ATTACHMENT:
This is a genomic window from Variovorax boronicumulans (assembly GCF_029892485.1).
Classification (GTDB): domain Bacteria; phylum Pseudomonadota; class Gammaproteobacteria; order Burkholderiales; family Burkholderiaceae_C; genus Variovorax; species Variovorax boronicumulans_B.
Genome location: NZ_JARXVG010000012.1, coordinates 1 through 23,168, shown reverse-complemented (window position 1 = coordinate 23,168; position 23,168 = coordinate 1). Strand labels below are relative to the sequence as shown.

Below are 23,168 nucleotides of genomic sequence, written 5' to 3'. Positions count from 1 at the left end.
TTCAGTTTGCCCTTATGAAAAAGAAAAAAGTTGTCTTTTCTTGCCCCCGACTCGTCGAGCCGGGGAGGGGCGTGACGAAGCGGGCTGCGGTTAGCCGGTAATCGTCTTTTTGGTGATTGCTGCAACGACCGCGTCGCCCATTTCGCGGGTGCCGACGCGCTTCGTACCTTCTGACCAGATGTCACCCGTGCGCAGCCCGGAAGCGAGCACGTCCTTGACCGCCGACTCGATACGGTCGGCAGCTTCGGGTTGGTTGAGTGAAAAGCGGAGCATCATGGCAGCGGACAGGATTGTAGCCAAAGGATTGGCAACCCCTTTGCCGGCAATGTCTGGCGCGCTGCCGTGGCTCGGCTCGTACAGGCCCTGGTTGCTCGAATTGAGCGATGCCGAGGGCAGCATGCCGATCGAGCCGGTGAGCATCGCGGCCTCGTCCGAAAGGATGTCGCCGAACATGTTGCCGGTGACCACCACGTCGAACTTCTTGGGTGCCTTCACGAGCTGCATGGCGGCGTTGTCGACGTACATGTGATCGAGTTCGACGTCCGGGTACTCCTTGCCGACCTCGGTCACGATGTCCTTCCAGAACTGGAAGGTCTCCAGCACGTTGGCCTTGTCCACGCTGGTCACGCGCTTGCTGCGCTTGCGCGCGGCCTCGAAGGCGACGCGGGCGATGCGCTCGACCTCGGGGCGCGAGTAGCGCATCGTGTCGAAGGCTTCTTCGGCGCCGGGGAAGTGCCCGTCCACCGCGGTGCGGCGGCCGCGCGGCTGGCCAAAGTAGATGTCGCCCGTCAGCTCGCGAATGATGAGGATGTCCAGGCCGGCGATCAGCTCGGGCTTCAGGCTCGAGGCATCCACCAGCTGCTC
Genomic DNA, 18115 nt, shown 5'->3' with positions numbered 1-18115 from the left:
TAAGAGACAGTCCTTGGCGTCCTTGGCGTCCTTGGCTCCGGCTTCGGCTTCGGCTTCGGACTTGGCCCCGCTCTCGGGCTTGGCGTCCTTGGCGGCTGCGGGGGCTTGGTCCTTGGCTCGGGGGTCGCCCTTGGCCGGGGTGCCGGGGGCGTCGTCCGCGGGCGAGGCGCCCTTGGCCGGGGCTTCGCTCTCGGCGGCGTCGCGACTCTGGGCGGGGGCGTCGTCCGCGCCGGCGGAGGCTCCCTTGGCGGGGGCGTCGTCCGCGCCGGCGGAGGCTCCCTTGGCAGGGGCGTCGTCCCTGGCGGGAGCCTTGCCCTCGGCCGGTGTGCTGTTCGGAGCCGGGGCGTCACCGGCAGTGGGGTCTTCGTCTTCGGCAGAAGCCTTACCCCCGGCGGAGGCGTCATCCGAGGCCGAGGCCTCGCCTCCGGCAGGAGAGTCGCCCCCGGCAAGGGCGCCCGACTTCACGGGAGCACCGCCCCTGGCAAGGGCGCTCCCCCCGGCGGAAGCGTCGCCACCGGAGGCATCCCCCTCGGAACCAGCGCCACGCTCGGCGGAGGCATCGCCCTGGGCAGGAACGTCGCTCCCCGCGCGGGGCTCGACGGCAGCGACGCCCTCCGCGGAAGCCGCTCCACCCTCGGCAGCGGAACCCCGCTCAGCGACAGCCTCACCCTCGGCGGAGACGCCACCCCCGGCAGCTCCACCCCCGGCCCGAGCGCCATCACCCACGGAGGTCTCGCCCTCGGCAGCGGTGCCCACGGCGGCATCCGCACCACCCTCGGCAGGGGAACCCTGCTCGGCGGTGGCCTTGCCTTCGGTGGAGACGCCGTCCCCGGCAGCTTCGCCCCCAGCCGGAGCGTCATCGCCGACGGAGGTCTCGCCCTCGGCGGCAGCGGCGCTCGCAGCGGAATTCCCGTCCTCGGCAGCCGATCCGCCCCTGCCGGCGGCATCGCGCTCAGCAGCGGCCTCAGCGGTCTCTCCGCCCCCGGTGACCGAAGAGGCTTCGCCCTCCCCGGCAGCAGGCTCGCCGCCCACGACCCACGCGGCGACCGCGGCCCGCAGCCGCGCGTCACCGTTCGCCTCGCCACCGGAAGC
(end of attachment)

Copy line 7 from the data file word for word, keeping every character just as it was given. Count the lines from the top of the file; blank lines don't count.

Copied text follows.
TAAGAGACAGTCCTTGGCGTCCTTGGCGTCCTTGGCTCCGGCTTCGGCTTCGGCTTCGGACTTGGCCCCGCTCTCGGGCTTGGCGTCCTTGGCGGCTGCGGGGGCTTGGTCCTTGGCTCGGGGGTCGCCCTTGGCCGGGGTGCCGGGGGCGTCGTCCGCGGGCGAGGCGCCCTTGGCCGGGGCTTCGCTCTCGGCGGCGTCGCGACTCTGGGCGGGGGCGTCGTCCGCGCCGGCGGAGGCTCCCTTGGCGGGGGCGTCGTCCGCGCCGGCGGAGGCTCCCTTGGCAGGGGCGTCGTCCCTGGCGGGAGCCTTGCCCTCGGCCGGTGTGCTGTTCGGAGCCGGGGCGTCACCGGCAGTGGGGTCTTCGTCTTCGGCAGAAGCCTTACCCCCGGCGGAGGCGTCATCCGAGGCCGAGGCCTCGCCTCCGGCAGGAGAGTCGCCCCCGGCAAGGGCGCCCGACTTCACGGGAGCACCGCCCCTGGCAAGGGCGCTCCCCCCGGCGGAAGCGTCGCCACCGGAGGCATCCCCCTCGGAACCAGCGCCACGCTCGGCGGAGGCATCGCCCTGGGCAGGAACGTCGCTCCCCGCGCGGGGCTCGACGGCAGCGACGCCCTCCGCGGAAGCCGCTCCACCCTCGGCAGCGGAACCCCGCTCAGCGACAGCCTCACCCTCGGCGGAGACGCCACCCCCGGCAGCTCCACCCCCGGCCCGAGCGCCATCACCCACGGAGGTCTCGCCCTCGGCAGCGGTGCCCACGGCGGCATCCGCACCACCCTCGGCAGGGGAACCCTGCTCGGCGGTGGCCTTGCCTTCGGTGGAGACGCCGTCCCCGGCAGCTTCGCCCCCAGCCGGAGCGTCATCGCCGACGGAGGTCTCGCCCTCGGCGGCAGCGGCGCTCGCAGCGGAATTCCCGTCCTCGGCAGCCGATCCGCCCCTGCCGGCGGCATCGCGCTCAGCAGCGGCCTCAGCGGTCTCTCCGCCCCCGGTGACCGAAGAGGCTTCGCCCTCCCCGGCAGCAGGCTCGCCGCCCACGACCCACGCGGCGACCGCGGCCCGCAGCCGCGCGTCACCGTTCGCCTCGCCACCGGAAGC